Explaining Middle East Participation in the Convention Against Torture

Derek Hoot


The study of international regimes has largely concentrated on two central questions: 1. Why do states sign and ratify international regimes?; and 2. Do states comply with international regimes? These questions are deeply intertwined, as lack of compliance signals either state helplessness or ulterior motives for ratification behavior. In this paper, I will focus on those ulterior motives, mainly aid-seeking behavior and the desire for trade benefits. This paper seeks to demonstrate the relationship between Middle Eastern states' participation in the Convention Against Torture (CAT) and the acquisition of economic benefits. Additionally, it examines the significance of conflict in determining ratification behavior.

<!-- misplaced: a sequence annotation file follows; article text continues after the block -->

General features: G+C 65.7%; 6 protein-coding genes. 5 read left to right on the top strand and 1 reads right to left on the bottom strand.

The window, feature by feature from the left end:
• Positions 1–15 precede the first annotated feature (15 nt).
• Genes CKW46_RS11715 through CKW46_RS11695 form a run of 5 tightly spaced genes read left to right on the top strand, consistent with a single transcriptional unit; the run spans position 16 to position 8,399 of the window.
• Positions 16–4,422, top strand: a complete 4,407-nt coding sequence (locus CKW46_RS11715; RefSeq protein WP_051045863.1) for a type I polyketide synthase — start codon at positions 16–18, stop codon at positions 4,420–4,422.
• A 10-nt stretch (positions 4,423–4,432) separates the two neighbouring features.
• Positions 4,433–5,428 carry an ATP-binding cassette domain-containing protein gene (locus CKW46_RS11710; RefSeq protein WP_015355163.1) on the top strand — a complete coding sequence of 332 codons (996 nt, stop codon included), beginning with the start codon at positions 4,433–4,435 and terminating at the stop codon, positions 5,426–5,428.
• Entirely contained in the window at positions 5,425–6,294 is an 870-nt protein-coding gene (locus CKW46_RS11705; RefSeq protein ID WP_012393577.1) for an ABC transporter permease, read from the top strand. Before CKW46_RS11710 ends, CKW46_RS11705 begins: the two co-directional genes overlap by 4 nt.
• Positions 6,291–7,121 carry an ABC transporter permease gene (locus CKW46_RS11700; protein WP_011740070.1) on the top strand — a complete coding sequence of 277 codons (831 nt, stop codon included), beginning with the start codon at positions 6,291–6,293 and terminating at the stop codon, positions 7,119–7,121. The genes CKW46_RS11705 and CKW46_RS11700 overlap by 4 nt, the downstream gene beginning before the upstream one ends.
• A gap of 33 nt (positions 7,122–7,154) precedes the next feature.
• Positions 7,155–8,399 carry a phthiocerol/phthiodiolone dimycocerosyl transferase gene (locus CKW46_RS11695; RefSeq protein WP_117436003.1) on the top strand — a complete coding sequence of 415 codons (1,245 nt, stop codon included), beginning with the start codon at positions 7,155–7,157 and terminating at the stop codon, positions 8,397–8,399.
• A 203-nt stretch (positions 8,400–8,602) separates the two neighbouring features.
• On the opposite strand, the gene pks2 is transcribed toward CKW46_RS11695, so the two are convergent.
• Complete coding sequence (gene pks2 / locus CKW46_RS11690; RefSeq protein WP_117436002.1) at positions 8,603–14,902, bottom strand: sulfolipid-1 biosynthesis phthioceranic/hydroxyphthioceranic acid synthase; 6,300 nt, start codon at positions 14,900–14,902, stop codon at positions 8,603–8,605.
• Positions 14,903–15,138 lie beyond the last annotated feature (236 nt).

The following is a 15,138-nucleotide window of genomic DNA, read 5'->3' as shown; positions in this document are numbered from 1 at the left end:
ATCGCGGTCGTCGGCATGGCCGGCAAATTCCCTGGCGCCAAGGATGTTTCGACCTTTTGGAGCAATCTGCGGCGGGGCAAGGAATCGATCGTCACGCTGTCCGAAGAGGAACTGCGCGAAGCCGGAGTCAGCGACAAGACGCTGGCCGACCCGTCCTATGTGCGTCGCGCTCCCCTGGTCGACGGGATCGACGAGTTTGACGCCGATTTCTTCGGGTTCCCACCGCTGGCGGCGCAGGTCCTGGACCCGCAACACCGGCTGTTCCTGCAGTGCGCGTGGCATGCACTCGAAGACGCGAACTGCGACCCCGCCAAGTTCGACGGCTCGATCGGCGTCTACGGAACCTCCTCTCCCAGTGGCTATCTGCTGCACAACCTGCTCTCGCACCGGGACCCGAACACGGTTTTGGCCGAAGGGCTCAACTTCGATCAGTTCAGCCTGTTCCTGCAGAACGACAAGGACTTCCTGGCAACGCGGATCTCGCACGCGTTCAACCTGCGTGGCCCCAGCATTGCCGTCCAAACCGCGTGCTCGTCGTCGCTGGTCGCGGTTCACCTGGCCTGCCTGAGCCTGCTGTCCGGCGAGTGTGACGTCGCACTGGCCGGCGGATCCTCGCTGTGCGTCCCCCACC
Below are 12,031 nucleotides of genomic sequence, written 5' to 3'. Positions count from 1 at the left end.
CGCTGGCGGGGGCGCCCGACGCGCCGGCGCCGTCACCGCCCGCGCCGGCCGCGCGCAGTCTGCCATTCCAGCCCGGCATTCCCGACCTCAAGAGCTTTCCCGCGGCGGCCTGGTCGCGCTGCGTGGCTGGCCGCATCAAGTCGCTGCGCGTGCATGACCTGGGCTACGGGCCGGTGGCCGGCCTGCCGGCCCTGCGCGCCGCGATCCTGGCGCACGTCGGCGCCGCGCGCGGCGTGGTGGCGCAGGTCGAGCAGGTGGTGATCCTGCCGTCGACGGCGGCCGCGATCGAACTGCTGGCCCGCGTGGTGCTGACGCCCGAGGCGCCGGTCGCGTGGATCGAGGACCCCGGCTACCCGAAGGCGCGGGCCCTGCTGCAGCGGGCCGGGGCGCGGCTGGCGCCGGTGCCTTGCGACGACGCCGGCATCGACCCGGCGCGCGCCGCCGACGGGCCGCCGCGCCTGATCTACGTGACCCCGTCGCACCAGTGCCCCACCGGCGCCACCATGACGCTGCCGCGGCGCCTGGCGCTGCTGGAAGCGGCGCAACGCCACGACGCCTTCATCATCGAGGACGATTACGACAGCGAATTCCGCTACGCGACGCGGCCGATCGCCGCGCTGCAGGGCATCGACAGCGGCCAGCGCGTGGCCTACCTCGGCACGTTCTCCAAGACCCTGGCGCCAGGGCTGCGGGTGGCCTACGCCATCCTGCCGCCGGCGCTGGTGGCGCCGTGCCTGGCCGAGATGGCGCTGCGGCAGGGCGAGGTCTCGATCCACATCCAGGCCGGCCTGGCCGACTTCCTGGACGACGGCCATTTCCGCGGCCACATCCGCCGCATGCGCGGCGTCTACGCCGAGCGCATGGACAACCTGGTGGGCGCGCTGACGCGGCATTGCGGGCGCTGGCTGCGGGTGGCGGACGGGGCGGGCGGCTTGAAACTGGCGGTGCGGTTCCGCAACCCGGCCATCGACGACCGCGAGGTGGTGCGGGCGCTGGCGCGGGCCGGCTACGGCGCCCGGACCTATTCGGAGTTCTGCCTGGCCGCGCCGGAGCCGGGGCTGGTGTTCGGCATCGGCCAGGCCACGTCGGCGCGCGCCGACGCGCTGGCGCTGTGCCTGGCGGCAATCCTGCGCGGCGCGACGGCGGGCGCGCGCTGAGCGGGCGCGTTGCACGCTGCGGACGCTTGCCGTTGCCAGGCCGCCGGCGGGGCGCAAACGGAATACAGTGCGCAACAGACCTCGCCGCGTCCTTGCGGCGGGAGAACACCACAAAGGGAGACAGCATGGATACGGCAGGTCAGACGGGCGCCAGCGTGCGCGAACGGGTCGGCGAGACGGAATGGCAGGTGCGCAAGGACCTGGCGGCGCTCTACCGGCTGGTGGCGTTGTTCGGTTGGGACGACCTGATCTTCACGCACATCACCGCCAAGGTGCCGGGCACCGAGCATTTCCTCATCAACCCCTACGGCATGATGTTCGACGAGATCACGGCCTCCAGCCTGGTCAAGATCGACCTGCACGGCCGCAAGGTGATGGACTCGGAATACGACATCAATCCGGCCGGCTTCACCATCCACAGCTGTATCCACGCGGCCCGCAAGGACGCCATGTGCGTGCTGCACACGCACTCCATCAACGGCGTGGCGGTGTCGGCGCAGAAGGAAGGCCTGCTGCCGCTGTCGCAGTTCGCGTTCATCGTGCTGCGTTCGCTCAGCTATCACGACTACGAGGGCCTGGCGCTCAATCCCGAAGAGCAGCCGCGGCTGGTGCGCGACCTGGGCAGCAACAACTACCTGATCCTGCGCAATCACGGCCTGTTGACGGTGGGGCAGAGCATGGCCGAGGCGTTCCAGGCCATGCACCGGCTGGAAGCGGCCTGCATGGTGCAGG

Full Text:



  • There are currently no refbacks.

Undergraduate research journals at the University of Illinois at Urbana-Champaign are supported by the Scholarly Commons and the Office of Undergraduate Research.

To learn more about undergraduate research activities and events on the University of Illinois campus, please visit: Undergraduate Research at Illinois.


University of Illinois at Urbana-ChampaignOpen Access